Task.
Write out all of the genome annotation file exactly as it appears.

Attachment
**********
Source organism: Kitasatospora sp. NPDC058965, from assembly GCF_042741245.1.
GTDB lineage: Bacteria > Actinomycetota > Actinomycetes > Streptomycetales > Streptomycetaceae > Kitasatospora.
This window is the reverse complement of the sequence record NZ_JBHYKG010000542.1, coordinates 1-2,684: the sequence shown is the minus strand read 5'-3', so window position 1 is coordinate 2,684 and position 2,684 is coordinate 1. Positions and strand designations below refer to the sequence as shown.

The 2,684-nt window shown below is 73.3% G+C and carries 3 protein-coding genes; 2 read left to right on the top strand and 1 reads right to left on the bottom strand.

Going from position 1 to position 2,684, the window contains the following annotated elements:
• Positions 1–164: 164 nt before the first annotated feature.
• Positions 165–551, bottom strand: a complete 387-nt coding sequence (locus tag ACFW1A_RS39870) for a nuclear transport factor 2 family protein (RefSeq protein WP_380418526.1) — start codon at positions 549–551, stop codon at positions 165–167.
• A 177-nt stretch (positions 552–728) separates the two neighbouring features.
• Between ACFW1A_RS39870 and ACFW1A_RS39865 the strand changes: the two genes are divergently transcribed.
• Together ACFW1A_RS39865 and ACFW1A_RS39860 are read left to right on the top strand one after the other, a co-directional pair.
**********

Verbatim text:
Source organism: Kitasatospora sp. NPDC058965, from assembly GCF_042741245.1.
GTDB lineage: Bacteria > Actinomycetota > Actinomycetes > Streptomycetales > Streptomycetaceae > Kitasatospora.
This window is the reverse complement of the sequence record NZ_JBHYKG010000542.1, coordinates 1-2,684: the sequence shown is the minus strand read 5'-3', so window position 1 is coordinate 2,684 and position 2,684 is coordinate 1. Positions and strand designations below refer to the sequence as shown.

The 2,684-nt window shown below is 73.3% G+C and carries 3 protein-coding genes; 2 read left to right on the top strand and 1 reads right to left on the bottom strand.

Going from position 1 to position 2,684, the window contains the following annotated elements:
• Positions 1–164: 164 nt before the first annotated feature.
• Positions 165–551, bottom strand: a complete 387-nt coding sequence (locus tag ACFW1A_RS39870) for a nuclear transport factor 2 family protein (RefSeq protein WP_380418526.1) — start codon at positions 549–551, stop codon at positions 165–167.
• A 177-nt stretch (positions 552–728) separates the two neighbouring features.
• Between ACFW1A_RS39870 and ACFW1A_RS39865 the strand changes: the two genes are divergently transcribed.
• Together ACFW1A_RS39865 and ACFW1A_RS39860 are read left to right on the top strand one after the other, a co-directional pair.